Mobilized North Korans work on a railroad construction project connecting Wiyon and Samjiyon County in Ryanggang Province. Taken in July 2017. Image: Daily NKMost employees at state-run companies in the mid-1990s were only laborers in name; they were technically unemployed because the state was not providing them with rations or wages. The labor market did not exist in North Korea when the country had a functioning planned economy. Residents were simply required to work almost their entire lives in the job that was designated to them by the state. The country’s newly emerging labor market has since rendered this old system obsolete, but there remain some state-run companies that keep their employees for life.
A monthly wage at a state-run company would not even allow an employee to purchase one kilogram of rice and the meager rations of corn and potatoes the state provided was insufficient to survive on. The “Arduous March” of the mid-1990s to early 2000s caused a great deal of economic recession and starvation.
The North Korean government’s employment system has more or less disappeared, and in its place has risen an informal but active labor market ecosystem. These labor markets have become the basis for the country’s economy.
The country, however, still faces numerous economic challenges, including how it will raise the quality of its labor force, whether laborers have the skills that the labor market requires, and how it will deal with the massive rise in its elderly population.
North Korea observers are frequently surprised at the extent to which manual labor still maintains a massive presence in the country. They are also surprised that the North Korean state expresses its hearty support for all of this manual labor.
The North Korean state relies on manual labor to construct railways, houses, roads, power plants, and even to dig tunnels. In North Korea’s mines, male and female laborers are known to lug 20-30 kilogram bags of ore on their shoulders.
Daily NK sources in South Hamgyong Province report that laborers forcibly mobilized in backbreaking physical labor at a power plant construction site in Tanchon, South Hamgyong Province, survive on boiled potatoes. The residents of the area are almost at the point of starvation.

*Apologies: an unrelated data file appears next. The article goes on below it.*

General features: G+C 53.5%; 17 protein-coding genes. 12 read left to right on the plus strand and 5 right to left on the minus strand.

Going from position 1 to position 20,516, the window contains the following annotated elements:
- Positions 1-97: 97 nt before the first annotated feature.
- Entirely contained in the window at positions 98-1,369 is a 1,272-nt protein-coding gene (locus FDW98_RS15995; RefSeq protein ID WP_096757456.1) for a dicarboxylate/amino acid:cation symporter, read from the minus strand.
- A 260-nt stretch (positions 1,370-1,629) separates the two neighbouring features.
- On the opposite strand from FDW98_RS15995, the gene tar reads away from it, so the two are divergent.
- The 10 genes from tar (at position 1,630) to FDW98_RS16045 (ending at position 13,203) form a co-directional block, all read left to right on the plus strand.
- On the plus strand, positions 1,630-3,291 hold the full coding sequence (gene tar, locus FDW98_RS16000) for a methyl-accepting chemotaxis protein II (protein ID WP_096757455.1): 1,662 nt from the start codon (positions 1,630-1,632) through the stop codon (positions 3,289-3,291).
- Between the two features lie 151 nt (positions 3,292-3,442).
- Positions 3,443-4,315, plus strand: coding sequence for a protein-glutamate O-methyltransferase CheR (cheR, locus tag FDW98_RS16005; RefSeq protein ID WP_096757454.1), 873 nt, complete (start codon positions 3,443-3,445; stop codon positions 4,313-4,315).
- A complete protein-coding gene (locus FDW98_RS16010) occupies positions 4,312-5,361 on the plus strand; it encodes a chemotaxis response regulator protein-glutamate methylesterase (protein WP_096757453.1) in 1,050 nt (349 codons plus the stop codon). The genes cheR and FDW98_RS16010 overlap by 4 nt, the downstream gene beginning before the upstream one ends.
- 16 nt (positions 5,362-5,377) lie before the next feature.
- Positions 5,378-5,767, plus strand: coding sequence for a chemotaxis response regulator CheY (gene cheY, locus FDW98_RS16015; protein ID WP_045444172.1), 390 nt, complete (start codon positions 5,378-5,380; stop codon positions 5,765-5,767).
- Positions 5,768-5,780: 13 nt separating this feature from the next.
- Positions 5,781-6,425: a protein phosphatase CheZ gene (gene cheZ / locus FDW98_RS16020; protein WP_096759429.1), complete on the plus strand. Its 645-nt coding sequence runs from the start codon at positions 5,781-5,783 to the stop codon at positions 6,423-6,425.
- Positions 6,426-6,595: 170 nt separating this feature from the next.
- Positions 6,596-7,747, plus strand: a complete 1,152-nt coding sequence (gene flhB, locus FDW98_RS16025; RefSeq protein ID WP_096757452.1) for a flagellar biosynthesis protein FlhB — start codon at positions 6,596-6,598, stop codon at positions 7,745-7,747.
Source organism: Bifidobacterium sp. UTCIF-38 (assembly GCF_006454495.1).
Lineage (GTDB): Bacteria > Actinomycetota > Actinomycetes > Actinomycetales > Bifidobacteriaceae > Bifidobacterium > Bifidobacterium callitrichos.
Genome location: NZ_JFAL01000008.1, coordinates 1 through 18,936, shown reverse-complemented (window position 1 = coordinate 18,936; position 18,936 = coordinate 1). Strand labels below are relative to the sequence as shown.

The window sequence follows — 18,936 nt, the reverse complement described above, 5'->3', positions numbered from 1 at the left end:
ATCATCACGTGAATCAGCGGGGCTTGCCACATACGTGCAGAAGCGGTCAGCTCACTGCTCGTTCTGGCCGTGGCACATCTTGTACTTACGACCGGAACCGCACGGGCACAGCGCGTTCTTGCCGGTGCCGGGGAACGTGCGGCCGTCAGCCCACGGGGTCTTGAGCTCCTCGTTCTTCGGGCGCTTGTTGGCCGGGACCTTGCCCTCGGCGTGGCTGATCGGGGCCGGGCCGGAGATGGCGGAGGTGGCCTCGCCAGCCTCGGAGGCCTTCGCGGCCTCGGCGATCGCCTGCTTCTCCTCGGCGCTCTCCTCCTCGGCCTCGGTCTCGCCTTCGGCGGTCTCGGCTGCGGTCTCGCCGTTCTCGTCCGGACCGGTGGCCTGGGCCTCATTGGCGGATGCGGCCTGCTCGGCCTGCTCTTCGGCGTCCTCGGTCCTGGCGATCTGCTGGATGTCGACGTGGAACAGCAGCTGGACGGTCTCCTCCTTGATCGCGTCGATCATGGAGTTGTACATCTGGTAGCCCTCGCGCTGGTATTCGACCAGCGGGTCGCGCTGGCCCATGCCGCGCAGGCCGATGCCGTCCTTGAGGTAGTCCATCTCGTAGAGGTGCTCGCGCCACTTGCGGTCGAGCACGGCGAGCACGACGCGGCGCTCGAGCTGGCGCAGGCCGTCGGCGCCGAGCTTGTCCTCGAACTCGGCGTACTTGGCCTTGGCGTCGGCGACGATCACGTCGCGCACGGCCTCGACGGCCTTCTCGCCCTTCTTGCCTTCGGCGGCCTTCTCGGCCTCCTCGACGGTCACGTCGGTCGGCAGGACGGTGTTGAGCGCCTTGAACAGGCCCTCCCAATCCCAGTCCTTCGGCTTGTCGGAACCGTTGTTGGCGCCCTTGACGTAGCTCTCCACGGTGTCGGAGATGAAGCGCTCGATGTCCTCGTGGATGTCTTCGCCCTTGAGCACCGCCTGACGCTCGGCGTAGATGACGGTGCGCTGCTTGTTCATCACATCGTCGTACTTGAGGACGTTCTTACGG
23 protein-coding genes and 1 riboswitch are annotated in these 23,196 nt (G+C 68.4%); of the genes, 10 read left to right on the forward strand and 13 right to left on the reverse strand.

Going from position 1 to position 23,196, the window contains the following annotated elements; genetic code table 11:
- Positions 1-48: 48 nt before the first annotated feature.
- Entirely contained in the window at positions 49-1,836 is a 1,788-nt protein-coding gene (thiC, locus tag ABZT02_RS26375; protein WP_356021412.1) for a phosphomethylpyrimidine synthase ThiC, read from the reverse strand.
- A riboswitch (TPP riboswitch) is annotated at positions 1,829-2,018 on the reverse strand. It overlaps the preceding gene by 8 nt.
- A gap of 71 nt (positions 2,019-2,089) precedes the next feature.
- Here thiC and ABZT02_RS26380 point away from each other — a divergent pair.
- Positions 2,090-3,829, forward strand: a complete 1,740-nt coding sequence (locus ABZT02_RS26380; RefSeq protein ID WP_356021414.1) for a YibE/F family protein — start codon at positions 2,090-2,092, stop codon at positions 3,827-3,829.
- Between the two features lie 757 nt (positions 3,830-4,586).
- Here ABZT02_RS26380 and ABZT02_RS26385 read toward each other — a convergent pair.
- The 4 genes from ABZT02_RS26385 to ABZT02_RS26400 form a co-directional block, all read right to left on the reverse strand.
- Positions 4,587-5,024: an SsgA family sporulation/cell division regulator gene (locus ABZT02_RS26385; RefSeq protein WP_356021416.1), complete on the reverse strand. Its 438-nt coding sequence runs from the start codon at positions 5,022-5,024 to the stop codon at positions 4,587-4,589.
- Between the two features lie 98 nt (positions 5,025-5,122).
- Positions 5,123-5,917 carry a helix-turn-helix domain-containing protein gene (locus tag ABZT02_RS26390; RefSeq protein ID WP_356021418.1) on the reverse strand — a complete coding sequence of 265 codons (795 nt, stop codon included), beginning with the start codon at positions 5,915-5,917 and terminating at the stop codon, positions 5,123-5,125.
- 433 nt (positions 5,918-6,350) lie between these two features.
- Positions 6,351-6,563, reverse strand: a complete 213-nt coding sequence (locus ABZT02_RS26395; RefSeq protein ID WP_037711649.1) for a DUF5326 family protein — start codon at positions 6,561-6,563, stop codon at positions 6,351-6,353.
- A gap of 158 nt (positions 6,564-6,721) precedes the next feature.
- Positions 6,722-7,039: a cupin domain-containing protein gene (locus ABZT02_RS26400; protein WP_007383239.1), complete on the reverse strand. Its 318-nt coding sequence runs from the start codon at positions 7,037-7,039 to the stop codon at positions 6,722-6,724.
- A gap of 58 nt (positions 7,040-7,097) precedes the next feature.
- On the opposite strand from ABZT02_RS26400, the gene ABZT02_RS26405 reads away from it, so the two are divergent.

The construction of the power plant is important to the state, so the authorities provide corn and potatoes. However, these provisions are far from sufficient to fill the bellies of manual laborers. Moreover, the chronically hungry laborers are exposed to a number of dangers and there are continued incidents that lead to injuries and even fatalities.
The North Korean authorities employ residents as cheap labor and make little effort to mechanize anything that can be done manually. The state portrays manual labor as something of a duty that patriotic and loyal citizens are required to undertake for the state.
The North Korean state must legalize the informal labor market and allow it to grow so that it forms a strong basis for economic development in the country.
The labor market requires particular skills and education from laborers and can provide good salaries for qualified candidates. North Korean laborers will be encouraged to learn new skills and pursue higher education. Companies will benefit by having a better prepared and highly trained workforce.
A free labor market will transition North Korea away from its low-skilled, manual labor-centered economy to one that cultivates laborers who are educated and skilled, while providing better living conditions for its workers.
North Korea recently emphasized “science education” as a way to create new economic growth at the 3rd Plenary Session of the 7th Korean Workers’ Party. However, there is first a need to create a free labor market that cultivates the talent the market requires, rather than simply compelling workers to satisfy the needs of the country.